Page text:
Climate change is increasingly becoming part of boardroom discussions across the US.
Company directors in the United States are embracing the opportunity provided by the pandemic to address ESG issues more fully, according to PwC’s 2020 Annual Corporate Directors Survey.
Views of directors with regard to ESG are changing, with 45% respondents saying ESG issues are regularly on the board’s agenda, a rise from 34% in 2019.
Disclosing company efforts on ESG-related issues should be a priority for management, according to 41% of the directors surveyed, an increase from 30% last year.
ESG issues are also playing a larger role in company strategy. Issues of human rights, climate change and gender inequality are increasingly becoming a part of boardroom discussions. Over two-thirds (67%) of directors said companies should take climate change into account when developing strategy, from 54% in 2019.
PwC noted an apparent divergence between director sentiment and perceived impact, pointing out that half of directors (51%) say their board fully understands ESG issues impacting the company, whilst only 38% think those issues actually have a financial impact on the company.
Male directors were found to be less likely to see a connection between strategy and certain ESG issues, with 60% female directors agreeing there is a link between the two, as opposed to just 46% male directors.
According to PwC, the board should play a key role in overall company messaging on ESG and ensuring messaging translates to the company’s disclosures. Board should ensure checks are in place “on what information is disclosed, where it is disclosed, how it is reviewed, and whether it fully reflects the company’s purpose and strategy”.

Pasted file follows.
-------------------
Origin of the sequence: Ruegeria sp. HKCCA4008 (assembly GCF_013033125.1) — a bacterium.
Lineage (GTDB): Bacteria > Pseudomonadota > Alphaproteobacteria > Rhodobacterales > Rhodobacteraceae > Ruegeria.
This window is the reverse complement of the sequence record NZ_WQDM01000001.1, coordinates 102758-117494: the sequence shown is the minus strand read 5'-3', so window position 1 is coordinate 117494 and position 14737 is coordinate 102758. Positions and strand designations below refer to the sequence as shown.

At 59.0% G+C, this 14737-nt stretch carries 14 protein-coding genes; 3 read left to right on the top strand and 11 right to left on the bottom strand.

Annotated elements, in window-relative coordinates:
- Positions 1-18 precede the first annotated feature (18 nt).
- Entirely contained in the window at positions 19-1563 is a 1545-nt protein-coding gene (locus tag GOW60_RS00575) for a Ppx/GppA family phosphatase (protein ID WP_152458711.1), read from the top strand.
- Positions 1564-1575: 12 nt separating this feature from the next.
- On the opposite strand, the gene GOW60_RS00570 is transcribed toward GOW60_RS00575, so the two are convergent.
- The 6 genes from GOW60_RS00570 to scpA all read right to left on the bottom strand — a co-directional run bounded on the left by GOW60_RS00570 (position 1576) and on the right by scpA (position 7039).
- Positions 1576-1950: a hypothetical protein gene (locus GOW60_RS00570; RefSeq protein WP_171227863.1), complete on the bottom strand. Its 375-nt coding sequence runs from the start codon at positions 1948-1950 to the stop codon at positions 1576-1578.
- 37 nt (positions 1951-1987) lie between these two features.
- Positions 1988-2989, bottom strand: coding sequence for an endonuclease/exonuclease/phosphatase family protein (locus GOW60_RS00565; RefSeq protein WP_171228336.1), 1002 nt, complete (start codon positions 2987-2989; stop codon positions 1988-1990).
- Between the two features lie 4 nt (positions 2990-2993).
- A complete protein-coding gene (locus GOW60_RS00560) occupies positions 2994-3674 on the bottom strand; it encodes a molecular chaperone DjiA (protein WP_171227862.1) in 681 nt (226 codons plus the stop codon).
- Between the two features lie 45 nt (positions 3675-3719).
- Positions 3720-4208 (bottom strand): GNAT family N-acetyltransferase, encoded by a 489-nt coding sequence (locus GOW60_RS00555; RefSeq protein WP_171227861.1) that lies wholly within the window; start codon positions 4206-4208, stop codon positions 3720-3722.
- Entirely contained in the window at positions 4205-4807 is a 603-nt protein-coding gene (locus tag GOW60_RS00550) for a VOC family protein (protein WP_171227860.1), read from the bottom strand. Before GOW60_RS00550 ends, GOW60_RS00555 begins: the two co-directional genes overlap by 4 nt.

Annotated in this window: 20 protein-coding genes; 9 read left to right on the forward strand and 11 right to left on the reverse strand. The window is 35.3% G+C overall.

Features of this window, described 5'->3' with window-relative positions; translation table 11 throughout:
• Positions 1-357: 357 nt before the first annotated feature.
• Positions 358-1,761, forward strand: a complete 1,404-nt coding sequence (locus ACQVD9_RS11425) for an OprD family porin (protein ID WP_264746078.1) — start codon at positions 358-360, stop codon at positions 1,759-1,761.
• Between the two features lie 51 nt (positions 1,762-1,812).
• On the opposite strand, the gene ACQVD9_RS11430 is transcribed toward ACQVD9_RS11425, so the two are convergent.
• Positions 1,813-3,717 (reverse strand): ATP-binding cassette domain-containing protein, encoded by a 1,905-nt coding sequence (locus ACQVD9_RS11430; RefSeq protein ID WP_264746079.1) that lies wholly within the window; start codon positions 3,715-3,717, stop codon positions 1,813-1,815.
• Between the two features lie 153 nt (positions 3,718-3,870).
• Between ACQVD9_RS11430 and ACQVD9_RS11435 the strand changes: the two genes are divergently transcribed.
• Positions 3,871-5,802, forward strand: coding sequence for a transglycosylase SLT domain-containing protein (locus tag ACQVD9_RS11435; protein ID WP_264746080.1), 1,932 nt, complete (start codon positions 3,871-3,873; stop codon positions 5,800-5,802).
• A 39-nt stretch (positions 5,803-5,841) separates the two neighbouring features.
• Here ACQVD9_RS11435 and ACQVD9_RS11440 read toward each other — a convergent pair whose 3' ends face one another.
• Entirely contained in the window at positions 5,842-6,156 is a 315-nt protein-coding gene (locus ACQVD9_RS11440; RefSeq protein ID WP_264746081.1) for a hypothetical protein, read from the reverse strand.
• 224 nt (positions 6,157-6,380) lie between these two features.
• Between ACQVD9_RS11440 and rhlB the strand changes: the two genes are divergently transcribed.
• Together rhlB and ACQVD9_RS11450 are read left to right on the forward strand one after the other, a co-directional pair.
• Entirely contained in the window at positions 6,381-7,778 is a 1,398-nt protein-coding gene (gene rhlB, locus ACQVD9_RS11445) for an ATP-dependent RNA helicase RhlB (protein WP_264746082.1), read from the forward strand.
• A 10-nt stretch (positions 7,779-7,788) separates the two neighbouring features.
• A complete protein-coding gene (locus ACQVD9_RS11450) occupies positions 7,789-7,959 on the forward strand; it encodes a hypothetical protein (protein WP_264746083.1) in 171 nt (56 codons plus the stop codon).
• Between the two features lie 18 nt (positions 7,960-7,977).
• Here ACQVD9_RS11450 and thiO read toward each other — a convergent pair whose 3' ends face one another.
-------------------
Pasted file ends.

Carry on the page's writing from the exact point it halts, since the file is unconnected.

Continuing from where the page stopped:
The survey found general agreement on the benefits of gender diversity, with 94% of directors saying it brings unique perspectives to the room. Four out of five directors (85%) agree it improves relations with investors and 72% agree board diversity enhances company performance.
This overwhelming agreement on paper does not yet reflect practice. Board leaders do little to invest in board diversity, according to 44% female directors, versus 20% male directors holding that opinion.
A total of 693 directors representing over half a dozen industries were surveyed by PwC for the report, titled ‘Turning crisis into opportunity’, drawn largely (75%) from companies with annual revenues over US$1 billion. Over three-quarters (76%) of the respondents were men and 24% were women.